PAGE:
"Distracted Boyfriend" Meme: Charlie Chaplin Gave Us the OG Image
He played the "Distracted Boyfriend" before it was cool.
If you’ve been on the internet at all in the past several months, you’ve probably seen some version of the “Distracted Boyfriend” meme. You know, the one where a couple is walking together, a woman passes by, and the boyfriend openly checks out the passing woman with his girlfriend standing right there.
Lots of similar memes have popped up since that meme first took the internet by storm, but did you know that actor Charlie Chaplin gave us the OG image of the “Distracted Boyfriend” in a silent film back in the day? It’s news to me, too.
Charlie Chaplin as the OG Meme
According to the Huffington Post, in a 1922 silent film featuring Chaplin called Pay Day, there’s a scene that looks a lot like the distracted boyfriend meme, especially when you pause and screenshot it. About 9 minutes and 15 seconds in, Chaplin’s character turns to look at a woman on the street — while his wife is standing there watching him check out the other woman.
Although technically the Chaplin film came first, memes were obviously not a thing at the time, so the filmmakers couldn’t have known that their star would one day go “viral” comparing a shot from the film to a shot from a popular internet image. But obviously, this matchup was always meant to be.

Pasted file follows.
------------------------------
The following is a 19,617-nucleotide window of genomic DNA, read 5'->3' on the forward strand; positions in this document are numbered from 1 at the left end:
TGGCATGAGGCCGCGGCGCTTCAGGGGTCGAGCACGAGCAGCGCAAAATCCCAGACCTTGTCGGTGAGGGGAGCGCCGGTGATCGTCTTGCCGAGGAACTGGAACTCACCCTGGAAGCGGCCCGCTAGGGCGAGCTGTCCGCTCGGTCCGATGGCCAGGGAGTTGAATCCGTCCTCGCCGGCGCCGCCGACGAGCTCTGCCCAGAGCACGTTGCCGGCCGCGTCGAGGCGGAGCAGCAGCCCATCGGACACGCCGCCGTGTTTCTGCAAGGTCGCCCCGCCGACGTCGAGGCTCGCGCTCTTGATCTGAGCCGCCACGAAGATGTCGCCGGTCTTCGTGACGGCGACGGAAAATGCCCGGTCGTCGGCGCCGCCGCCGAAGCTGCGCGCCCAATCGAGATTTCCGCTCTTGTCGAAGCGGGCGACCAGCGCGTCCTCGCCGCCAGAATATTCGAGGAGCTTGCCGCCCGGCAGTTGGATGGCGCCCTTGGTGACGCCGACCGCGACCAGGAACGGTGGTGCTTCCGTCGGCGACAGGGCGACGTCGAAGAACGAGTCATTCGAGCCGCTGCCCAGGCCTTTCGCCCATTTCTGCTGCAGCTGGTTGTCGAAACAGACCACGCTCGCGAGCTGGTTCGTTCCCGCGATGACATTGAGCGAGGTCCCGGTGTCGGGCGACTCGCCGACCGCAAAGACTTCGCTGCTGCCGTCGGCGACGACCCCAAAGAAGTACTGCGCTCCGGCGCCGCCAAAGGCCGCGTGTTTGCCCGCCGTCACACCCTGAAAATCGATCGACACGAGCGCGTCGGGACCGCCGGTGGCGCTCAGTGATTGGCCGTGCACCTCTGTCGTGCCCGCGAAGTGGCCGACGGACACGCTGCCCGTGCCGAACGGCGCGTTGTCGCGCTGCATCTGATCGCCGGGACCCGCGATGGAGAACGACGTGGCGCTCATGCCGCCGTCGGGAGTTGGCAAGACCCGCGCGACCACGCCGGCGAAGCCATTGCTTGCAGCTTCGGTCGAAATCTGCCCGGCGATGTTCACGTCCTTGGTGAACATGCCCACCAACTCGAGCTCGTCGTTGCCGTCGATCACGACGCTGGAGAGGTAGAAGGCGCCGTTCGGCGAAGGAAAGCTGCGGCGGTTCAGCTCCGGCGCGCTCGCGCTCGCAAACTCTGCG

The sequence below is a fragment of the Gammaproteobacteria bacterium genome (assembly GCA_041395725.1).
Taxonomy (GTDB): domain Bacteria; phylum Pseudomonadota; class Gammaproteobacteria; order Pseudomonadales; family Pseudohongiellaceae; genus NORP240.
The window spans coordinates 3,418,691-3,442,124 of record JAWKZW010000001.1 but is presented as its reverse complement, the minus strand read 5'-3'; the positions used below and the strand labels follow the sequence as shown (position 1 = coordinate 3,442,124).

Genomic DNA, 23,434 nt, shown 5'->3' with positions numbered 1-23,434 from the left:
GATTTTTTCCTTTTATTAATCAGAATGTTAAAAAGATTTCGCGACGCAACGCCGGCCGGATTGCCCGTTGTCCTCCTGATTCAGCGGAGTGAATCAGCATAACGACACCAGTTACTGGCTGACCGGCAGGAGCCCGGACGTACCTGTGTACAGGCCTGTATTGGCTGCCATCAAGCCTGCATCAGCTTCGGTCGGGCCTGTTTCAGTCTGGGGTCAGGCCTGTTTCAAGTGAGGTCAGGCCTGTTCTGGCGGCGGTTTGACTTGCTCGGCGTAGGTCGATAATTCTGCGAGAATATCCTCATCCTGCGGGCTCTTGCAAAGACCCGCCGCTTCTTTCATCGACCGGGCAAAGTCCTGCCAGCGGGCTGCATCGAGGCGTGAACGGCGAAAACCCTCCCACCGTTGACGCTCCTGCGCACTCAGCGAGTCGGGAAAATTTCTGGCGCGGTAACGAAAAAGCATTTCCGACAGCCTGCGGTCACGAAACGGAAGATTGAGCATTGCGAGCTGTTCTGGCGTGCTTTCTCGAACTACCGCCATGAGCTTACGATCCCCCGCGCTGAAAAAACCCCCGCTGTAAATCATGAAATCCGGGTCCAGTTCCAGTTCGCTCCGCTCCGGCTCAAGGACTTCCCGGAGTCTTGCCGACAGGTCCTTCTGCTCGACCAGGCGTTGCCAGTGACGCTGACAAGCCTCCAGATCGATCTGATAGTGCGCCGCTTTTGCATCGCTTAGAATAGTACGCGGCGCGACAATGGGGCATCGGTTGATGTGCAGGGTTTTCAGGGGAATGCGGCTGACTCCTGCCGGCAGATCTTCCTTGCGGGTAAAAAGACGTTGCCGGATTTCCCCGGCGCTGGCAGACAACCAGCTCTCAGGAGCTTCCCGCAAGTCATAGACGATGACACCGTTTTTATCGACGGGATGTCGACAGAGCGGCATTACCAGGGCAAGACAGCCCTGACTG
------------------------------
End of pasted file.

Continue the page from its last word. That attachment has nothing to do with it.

Other similar versions of the distracted boyfriend meme have popped up since the stock photo image went viral, but this Chaplin one is one of the oldest I’ve seen, and therefore the original, if you ask me.
The “Distracted Boyfriend” Meme, Explained
Other takes on the popular distracted boyfriend meme include the political one below, which has almost 10k likes as on Monday afternoon.
There’s also this one, which features the internet’s favorite animal: cats.
Then there’s this one, which played around with a popular theme from the Spider-Man comics and movies.
But those all generally use the same stock photo, with a few tweaks. Chaplin’s scene is an original creation, damn it.
Twitter, of course, wasted no time using the original distracted boyfriend scene for its own, nefarious purposes such as relatable current events tweets involving weird restaurant news.
The point is, the distracted boyfriend meme is literally older than the internet — almost 100 years old, to be exact.